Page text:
There is limited guidance on effective assessment and the appropriate response, with the targeting of PLWs in emergency situations usually being conducted through mid upper arm circumference (MUAC) measurements. It has been suggested that it would be more appropriate to use population level targeting for all women (including adolescents), although current practice sees interventions usually only targeting PLWs through SFPs and some micronutrient supplementation. Mapping of the most common emergency interventions was conducted in 2012 which has helped identify where, and how many, women have been included in SFPs. Performance data from the programmes targeting women were, however, insufficient for analysis; a recurring theme for studies looking at outcomes of emergency interventions for women, including those using nutrition education and counselling (NEC) techniques (despite the frequency of these strategies being deployed). Use of Lipid-based Nutritional Supplements (LNS) for women is a relatively new area where research is currently being conducted. Routine monitoring data of these programmes were almost completely lacking and no financial information specifically related to maternal nutrition in emergencies was found during the literature search.
The review concluded with a summary of specific knowledge and guidance gaps, including:
- How should maternal nutrition be reflected at assessment and response analysis stage?
- Who to target? Which maternal anthropometric and demographic characteristics should be used, if any, for inclusion into nutrition interventions, and for discharge?
- What to do?
- How to do it?
- What to use?
- How to monitor?
Technical round table meeting; Brussels November 12th 2014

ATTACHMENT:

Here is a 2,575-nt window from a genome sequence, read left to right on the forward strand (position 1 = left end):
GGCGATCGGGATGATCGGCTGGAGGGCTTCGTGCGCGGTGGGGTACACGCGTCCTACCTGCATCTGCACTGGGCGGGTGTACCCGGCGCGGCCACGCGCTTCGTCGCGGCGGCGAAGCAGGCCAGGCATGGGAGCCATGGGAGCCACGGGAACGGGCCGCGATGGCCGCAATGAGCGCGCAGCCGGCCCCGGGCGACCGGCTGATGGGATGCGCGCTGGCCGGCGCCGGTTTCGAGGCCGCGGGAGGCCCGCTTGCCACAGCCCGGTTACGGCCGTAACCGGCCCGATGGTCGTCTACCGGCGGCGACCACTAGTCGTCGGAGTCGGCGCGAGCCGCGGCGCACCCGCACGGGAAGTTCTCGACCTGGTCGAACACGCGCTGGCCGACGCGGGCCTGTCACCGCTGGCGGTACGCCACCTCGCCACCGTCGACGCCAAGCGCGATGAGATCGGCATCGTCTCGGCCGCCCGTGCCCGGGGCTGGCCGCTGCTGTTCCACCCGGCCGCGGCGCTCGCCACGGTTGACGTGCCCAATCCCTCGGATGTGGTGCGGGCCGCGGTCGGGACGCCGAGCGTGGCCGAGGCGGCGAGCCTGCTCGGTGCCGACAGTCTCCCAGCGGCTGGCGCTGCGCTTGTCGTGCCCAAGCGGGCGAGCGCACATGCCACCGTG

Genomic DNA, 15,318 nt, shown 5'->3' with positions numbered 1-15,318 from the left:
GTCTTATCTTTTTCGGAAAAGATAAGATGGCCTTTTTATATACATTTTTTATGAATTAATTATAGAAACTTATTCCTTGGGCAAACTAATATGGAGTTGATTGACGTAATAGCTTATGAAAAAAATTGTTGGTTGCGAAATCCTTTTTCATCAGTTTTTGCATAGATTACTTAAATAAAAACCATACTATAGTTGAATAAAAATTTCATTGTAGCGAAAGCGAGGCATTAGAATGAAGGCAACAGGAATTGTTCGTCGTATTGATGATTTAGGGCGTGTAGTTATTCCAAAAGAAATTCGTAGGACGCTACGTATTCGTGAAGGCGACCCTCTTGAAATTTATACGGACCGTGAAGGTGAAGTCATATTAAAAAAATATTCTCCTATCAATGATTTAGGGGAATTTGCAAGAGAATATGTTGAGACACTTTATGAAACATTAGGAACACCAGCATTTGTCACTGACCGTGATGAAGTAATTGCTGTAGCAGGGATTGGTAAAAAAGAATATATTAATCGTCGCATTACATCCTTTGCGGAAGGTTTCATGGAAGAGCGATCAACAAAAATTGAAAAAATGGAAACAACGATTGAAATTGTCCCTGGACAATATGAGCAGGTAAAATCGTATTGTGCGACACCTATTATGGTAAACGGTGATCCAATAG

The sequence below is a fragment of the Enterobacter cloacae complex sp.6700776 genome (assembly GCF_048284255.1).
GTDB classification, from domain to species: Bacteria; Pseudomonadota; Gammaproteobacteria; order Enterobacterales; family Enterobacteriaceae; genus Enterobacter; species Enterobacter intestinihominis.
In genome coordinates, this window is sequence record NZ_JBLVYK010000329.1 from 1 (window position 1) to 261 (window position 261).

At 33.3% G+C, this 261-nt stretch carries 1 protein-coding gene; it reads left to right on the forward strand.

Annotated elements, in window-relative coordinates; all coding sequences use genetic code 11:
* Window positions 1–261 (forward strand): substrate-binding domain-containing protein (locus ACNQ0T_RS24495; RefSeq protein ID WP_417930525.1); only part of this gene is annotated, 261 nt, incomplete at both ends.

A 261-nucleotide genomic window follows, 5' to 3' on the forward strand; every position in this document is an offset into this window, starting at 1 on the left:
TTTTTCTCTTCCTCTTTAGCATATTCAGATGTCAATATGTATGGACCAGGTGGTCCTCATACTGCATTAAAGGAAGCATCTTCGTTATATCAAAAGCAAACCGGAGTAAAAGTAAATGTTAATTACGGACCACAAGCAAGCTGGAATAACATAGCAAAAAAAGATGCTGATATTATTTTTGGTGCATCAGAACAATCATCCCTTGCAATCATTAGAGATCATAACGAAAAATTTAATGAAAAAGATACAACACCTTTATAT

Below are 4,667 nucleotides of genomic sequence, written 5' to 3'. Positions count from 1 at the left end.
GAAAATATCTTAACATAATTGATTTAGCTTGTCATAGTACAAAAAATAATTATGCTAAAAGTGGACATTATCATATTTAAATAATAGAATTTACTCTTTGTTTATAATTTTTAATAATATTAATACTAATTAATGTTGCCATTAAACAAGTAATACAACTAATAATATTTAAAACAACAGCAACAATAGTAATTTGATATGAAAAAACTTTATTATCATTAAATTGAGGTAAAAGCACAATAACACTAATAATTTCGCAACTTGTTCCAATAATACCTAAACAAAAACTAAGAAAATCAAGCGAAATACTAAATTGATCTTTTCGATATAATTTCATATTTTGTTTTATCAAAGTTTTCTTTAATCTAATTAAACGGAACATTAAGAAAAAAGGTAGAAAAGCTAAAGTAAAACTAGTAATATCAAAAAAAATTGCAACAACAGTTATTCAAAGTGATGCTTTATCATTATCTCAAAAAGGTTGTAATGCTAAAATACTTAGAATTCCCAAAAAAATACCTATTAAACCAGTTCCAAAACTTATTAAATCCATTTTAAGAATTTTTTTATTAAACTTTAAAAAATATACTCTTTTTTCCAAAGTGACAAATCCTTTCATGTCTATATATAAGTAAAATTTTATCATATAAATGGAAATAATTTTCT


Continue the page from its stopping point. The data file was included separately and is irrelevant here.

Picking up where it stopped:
A one-day technical roundtable on “Maternal Nutrition in Emergencies” was convened by DG ECHO, organised by the INSPIRE Consortium and facilitated by the ENN. The meeting brought together key DG ECHO technical staff and partners, agency nutrition focal points, donors and technical experts. The aim of the round table was to discuss the evidence, current practice and issues related to maternal nutrition in emergencies and to suggest priority actions and initiatives required to address the gaps and challenges highlighted in the technical background paper. The meeting was structured into three topic sessions:
- Nutrition specific interventions – micronutrient supplementation
- Nutrition specific interventions – acute undernutrition
- Nutrition sensitive interventions to support maternal nutrition
Each session consisted of one or two presentations from key experts in the field to provide insights into the above topics. This was followed by discussion among the participants. For the nutrition sensitive interventions, the group was split into two: one group covering food security and water, sanitation and hygiene (WASH) and the second dealing with health, women’s empowerment and mental/psychosocial support. A number of key questions based on the gaps identified in the technical background paper were used as triggers for the discussion. During each session four areas were drawn out from the discussion by the facilitators: recommendations for practice, research gaps, areas for wider discussion (other sectors/groups) and policy gaps.
A final session brought together all the outputs from the above four areas and a prioritisation exercise was carried out to identify the major recommendations of the group, outlined in Table 1.